Proof. For any , , , by Lemma 6, we have By completing squares and considering the first equality in (14), we obtain that where .
From , it is obvious that and if and only if . Let us substitute into system (1). It must be , on the basis of the fact , which results in , . Therefore, it is deduced that if and only if , which contradicts the condition . Without loss of generality, we assume that , . Then, (16) indicates that , which implies that . Theorem 7 is proved.
The necessity of Theorem 7 will be proved by a sequence of lemmas. To this end, we consider the following backward matrix equation: where is a given finite sequence of matrices. This equation has a unique solution , , satisfying .
By the above, is the solution of the following equation:
Lemma 8. For the given , , and , if the following equation admits a solution , then the cost function is given by where , is the solution of (18) and Furthermore, for ,
Next, we will show that matrices , , are invertible.
Proof. We first prove on . Suppose that there exist , , , and such that . Set , , and According to Lemma 8, we have From the definition of , , and (19), it follows that for . Additionally, in view of , we conclude that which leads to a contradiction. So, for any .
Now let for and . Replacing with in (18), we obtain the corresponding solution . As in the preceding proof, we have that . For any and , define . Let , , be the solution of (18) with and replaced by and , respectively. Then , . By (22), it follows that Therefore, , which means that for all and arbitrary . So .
This completes the proof.
Now, we discuss the necessity of Theorem 7 and present the following theorem.
Theorem 12. For system (1), if for given , then (14) has a unique solution , , for any . Furthermore, is minimized with the optimal cost given by and the optimal control is determined by where satisfies
Proof. We first prove that means that (14) admits a solution on . As , it is clear that there exists a solution to (14) at ; that is, Suppose (14) does not have a solution on ; then there must exist a minimum number , , such that (14) is solvable backward up to . That is to say, satisfy (14) but does not, or is not a positive definite matrix.
Set , , and then is well defined. Let Consider the following equation: Equation (36) admits a solution , . Comparing (36) with (14), we arrive at for . Moreover, along the same line of Lemma 9, we have that on . In particular, . This is inconsistent with the nonpositiveness of . Hence, (14) has a unique solution , , for any .
Next, we suppose that the following equation admits a solution , , and then is well defined by (32). If we replace in (17) by , then (18) becomes (37) with , so for all . By (21), when , it yields . By (20), we come to a conclusion that for By (24), we deduce that minimizes with the optimal value expressed by (31). This proof is complete.
Lemma 13. If system (1) is time-invaint, square and , then, for any fixed , ,
Proof. Since system (1) is time-invaint, by the time invariance of (37), we have . Without loss of generality, we assume that , , and is optimal for on . Let and . By (31) and Remark 11, This implies (39).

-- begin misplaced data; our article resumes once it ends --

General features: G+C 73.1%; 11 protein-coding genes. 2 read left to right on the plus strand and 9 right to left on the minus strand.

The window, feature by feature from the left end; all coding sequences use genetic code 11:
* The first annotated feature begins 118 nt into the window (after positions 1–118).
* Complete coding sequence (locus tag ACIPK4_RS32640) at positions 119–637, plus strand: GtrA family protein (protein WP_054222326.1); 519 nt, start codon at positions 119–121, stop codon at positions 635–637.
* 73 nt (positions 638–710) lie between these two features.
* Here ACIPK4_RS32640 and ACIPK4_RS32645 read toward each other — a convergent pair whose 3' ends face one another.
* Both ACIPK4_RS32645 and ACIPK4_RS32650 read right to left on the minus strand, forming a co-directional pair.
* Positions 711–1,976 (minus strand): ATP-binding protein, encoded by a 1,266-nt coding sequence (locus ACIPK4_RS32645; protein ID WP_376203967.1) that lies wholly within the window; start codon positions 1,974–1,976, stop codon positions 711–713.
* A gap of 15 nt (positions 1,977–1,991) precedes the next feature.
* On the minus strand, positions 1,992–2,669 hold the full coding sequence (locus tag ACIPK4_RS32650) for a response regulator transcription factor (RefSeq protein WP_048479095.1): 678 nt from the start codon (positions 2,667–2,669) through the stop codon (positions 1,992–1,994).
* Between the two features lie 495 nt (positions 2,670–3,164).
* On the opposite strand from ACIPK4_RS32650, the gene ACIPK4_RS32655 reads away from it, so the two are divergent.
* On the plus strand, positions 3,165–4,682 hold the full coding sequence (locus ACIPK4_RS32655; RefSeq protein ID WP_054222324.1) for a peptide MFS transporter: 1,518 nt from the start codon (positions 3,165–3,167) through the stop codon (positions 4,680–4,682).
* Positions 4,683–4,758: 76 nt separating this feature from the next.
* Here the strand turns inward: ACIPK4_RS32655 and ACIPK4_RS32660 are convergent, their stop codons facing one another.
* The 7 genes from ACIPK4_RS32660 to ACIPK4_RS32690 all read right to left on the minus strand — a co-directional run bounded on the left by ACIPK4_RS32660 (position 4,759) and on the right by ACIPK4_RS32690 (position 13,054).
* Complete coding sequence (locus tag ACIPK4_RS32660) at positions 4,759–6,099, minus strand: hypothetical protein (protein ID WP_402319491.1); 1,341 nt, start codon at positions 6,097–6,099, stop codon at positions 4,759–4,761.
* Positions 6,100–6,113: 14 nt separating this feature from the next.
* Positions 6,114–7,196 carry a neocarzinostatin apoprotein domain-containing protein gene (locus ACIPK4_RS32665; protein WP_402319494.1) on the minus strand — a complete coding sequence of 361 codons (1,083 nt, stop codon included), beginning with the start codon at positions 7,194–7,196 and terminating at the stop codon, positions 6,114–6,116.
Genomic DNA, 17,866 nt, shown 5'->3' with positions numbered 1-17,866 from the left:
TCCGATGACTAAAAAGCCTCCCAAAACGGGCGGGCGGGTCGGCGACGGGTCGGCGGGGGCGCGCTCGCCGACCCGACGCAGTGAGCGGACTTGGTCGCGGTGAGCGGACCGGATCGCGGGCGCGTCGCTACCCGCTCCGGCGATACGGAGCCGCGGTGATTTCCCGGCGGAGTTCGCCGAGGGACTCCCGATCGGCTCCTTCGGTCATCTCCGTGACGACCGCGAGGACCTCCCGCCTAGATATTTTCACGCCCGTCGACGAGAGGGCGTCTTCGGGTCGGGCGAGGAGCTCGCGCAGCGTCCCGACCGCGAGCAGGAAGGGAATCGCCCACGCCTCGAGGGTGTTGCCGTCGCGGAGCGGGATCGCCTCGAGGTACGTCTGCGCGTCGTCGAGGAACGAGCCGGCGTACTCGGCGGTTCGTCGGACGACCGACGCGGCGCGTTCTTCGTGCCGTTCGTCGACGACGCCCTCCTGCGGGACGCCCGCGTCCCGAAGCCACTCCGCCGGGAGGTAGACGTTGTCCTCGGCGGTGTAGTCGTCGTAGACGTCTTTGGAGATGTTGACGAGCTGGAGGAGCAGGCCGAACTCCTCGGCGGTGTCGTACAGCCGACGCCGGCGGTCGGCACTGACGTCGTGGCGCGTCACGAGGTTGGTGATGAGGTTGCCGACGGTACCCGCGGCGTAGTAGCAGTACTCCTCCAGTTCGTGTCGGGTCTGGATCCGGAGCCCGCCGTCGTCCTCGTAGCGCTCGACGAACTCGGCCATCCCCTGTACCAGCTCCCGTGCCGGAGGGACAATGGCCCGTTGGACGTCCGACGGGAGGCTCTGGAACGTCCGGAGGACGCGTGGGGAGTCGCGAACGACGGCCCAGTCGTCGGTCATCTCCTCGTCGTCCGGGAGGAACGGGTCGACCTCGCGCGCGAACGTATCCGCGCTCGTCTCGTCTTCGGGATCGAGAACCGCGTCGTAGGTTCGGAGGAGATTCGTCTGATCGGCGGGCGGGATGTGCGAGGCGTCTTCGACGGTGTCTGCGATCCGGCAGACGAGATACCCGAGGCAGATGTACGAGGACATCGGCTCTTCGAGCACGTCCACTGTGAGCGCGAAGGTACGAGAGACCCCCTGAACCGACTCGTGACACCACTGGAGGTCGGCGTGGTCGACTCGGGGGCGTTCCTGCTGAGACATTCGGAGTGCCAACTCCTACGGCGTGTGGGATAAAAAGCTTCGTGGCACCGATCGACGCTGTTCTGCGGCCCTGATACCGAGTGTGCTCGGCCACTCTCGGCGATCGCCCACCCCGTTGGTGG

Theorem 14. For system (1) and a given , the following are equivalent. (a).(b)The following equation admits a unique solution on . Moreover, .
Remark 15. The solution of (42) is not necessarily negative or positive definite.
Theorem 16. For given , if system (1) is time-invariant and square, then the following are equivalent. (a).(b)The following equationadmits a unique solution on . Moreover, .
Proof. By Theorem 14, Theorem 16 is established as long as we prove .
For any , from Lemma 6 and (43), using completing squares method, it follows that where .
Set . By completing squares, we have where .
Based on the above and Remark 11, it is easy to see that for arbitrary . This implies , .
Remark 17. For given , if system (1) is time-invariant and square, replacing by , by , by , by , and by in (1), we have the corresponding index and the cost When , . Applying Theorem 16 to the modified data, we find that the following equation has a unique solution on . Moreover, .
In this section, we present some simple examples to illustrate applications of the results developed in this paper.
Example 1. Consider system (1) with By Theorem 14, we have We can see that is not necessarily negative definite or positive definite.
Consider the following system: where is the state, is the measurement output, and is the fault input.
The fault detection observer has the form where is the state estimation, is the gain matrix to be designed, and is a nonsingular weighting matrix.
From the filter and system (51), let , and we can express the residual error equation as where , , , , , and . We note that (53) is of the same form as (1). If we take as input and as the output, the worst-case fault sensitivity of system (53) is the index problem discussed in Section 2, and the index gives a guarantee on the performance of a fault detection observer.
Example 2. Consider system formed (53) with coefficients For , that is, , by Theorem 14, (42) admits a unique solution . Figure 1 shows the minimum eigenvalue of .
If system is the same as system except and ,with , that is, , by Theorem 14, (42) admits a unique solution . Figure 2 shows the minimum eigenvalue of .
By comparing the indexes of system and system , system has higher fault detection ability as .
In this paper, we have discussed the stochastic index of linear discrete-time systems with state and input dependent noise. A necessary and sufficient condition has been presented in finite time horizon. The condition is given by means of the solvability of a constrained difference equation. These results can be used in fault detection. The numerical examples are given to illustrate the proposed methods.
Conflict of Interests
The authors declare that there is no conflict of interests regarding the publication of this paper.
This work is supported by the National Natural Science Foundation of China (Grants nos. 61174078, 61170054, and 61402265), the Research Fund for the Taishan Scholar Project of Shandong Province of China, and the SDUST Research Fund (Grant no. 2011KYTD105).